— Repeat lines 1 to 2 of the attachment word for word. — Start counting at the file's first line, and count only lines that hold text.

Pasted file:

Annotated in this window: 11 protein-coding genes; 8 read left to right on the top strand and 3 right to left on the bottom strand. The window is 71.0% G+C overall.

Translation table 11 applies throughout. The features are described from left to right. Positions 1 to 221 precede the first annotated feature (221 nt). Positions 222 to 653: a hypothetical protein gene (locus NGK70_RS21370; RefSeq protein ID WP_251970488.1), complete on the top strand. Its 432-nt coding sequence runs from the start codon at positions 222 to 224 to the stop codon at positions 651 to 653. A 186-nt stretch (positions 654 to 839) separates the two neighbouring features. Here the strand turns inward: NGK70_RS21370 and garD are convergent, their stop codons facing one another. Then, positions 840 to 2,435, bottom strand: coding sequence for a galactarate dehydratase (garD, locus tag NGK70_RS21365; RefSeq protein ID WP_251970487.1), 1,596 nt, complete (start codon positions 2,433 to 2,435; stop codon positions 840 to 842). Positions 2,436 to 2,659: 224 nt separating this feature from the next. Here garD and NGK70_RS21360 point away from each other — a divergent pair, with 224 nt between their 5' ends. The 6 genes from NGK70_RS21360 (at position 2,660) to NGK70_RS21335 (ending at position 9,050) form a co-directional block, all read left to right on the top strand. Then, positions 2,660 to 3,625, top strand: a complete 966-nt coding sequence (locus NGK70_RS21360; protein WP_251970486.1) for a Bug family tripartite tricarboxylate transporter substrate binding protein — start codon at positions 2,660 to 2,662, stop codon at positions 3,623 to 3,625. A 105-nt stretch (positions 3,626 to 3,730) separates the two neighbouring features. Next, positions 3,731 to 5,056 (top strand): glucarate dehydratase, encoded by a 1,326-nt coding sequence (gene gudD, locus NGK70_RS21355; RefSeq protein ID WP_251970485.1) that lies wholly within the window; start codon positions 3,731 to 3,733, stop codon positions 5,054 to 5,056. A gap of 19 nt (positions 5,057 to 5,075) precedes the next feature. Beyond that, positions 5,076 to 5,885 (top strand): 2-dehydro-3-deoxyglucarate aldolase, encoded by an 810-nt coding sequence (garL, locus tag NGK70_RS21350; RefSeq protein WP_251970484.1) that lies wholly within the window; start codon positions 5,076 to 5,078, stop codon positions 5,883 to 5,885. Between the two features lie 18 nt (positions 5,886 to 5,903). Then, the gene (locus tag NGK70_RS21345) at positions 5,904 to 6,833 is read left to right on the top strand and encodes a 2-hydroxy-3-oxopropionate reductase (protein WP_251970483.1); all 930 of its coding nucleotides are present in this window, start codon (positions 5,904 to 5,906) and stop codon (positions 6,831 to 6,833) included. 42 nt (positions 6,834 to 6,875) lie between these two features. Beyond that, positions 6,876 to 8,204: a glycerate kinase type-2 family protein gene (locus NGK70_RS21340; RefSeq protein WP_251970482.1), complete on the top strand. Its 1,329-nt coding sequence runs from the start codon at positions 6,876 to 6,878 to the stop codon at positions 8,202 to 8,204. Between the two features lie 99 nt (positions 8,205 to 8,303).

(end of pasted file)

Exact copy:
Annotated in this window: 11 protein-coding genes; 8 read left to right on the top strand and 3 right to left on the bottom strand. The window is 71.0% G+C overall.

Translation table 11 applies throughout. The features are described from left to right. Positions 1 to 221 precede the first annotated feature (221 nt). Positions 222 to 653: a hypothetical protein gene (locus NGK70_RS21370; RefSeq protein ID WP_251970488.1), complete on the top strand. Its 432-nt coding sequence runs from the start codon at positions 222 to 224 to the stop codon at positions 651 to 653. A 186-nt stretch (positions 654 to 839) separates the two neighbouring features. Here the strand turns inward: NGK70_RS21370 and garD are convergent, their stop codons facing one another. Then, positions 840 to 2,435, bottom strand: coding sequence for a galactarate dehydratase (garD, locus tag NGK70_RS21365; RefSeq protein ID WP_251970487.1), 1,596 nt, complete (start codon positions 2,433 to 2,435; stop codon positions 840 to 842). Positions 2,436 to 2,659: 224 nt separating this feature from the next. Here garD and NGK70_RS21360 point away from each other — a divergent pair, with 224 nt between their 5' ends. The 6 genes from NGK70_RS21360 (at position 2,660) to NGK70_RS21335 (ending at position 9,050) form a co-directional block, all read left to right on the top strand. Then, positions 2,660 to 3,625, top strand: a complete 966-nt coding sequence (locus NGK70_RS21360; protein WP_251970486.1) for a Bug family tripartite tricarboxylate transporter substrate binding protein — start codon at positions 2,660 to 2,662, stop codon at positions 3,623 to 3,625. A 105-nt stretch (positions 3,626 to 3,730) separates the two neighbouring features. Next, positions 3,731 to 5,056 (top strand): glucarate dehydratase, encoded by a 1,326-nt coding sequence (gene gudD, locus NGK70_RS21355; RefSeq protein ID WP_251970485.1) that lies wholly within the window; start codon positions 3,731 to 3,733, stop codon positions 5,054 to 5,056. A gap of 19 nt (positions 5,057 to 5,075) precedes the next feature. Beyond that, positions 5,076 to 5,885 (top strand): 2-dehydro-3-deoxyglucarate aldolase, encoded by an 810-nt coding sequence (garL, locus tag NGK70_RS21350; RefSeq protein WP_251970484.1) that lies wholly within the window; start codon positions 5,076 to 5,078, stop codon positions 5,883 to 5,885. Between the two features lie 18 nt (positions 5,886 to 5,903). Then, the gene (locus tag NGK70_RS21345) at positions 5,904 to 6,833 is read left to right on the top strand and encodes a 2-hydroxy-3-oxopropionate reductase (protein WP_251970483.1); all 930 of its coding nucleotides are present in this window, start codon (positions 5,904 to 5,906) and stop codon (positions 6,831 to 6,833) included. 42 nt (positions 6,834 to 6,875) lie between these two features. Beyond that, positions 6,876 to 8,204: a glycerate kinase type-2 family protein gene (locus NGK70_RS21340; RefSeq protein WP_251970482.1), complete on the top strand. Its 1,329-nt coding sequence runs from the start codon at positions 6,876 to 6,878 to the stop codon at positions 8,202 to 8,204. Between the two features lie 99 nt (positions 8,205 to 8,303).